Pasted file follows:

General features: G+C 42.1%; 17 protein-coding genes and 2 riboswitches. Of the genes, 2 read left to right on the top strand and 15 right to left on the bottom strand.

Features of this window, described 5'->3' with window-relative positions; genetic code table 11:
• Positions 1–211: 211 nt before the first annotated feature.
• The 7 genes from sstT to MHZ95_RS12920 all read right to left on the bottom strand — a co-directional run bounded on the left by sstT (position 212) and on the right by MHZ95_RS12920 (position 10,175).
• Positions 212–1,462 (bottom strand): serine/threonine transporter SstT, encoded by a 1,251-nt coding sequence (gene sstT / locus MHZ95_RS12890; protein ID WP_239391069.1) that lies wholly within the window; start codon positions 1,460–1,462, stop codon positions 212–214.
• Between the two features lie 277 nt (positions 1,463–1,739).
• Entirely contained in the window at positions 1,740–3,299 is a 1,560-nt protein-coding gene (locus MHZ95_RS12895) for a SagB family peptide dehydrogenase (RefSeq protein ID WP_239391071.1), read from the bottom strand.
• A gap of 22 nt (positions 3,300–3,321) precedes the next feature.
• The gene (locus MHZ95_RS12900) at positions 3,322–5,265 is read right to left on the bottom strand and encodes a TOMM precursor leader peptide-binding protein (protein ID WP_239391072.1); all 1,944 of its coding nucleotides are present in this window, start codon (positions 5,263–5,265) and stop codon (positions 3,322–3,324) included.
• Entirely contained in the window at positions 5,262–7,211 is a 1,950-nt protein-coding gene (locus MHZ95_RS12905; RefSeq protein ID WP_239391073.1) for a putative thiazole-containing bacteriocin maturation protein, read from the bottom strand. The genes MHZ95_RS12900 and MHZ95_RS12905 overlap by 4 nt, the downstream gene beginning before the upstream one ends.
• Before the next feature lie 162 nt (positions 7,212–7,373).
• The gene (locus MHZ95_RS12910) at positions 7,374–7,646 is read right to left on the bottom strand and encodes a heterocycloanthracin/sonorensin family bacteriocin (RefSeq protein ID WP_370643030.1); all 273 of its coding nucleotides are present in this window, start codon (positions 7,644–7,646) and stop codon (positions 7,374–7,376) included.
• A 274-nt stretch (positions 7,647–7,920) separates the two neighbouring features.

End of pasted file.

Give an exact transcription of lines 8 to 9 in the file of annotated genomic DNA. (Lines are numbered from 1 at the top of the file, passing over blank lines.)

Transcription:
• A gap of 22 nt (positions 3,300–3,321) precedes the next feature.
• The gene (locus MHZ95_RS12900) at positions 3,322–5,265 is read right to left on the bottom strand and encodes a TOMM precursor leader peptide-binding protein (protein ID WP_239391072.1); all 1,944 of its coding nucleotides are present in this window, start codon (positions 5,263–5,265) and stop codon (positions 3,322–3,324) included.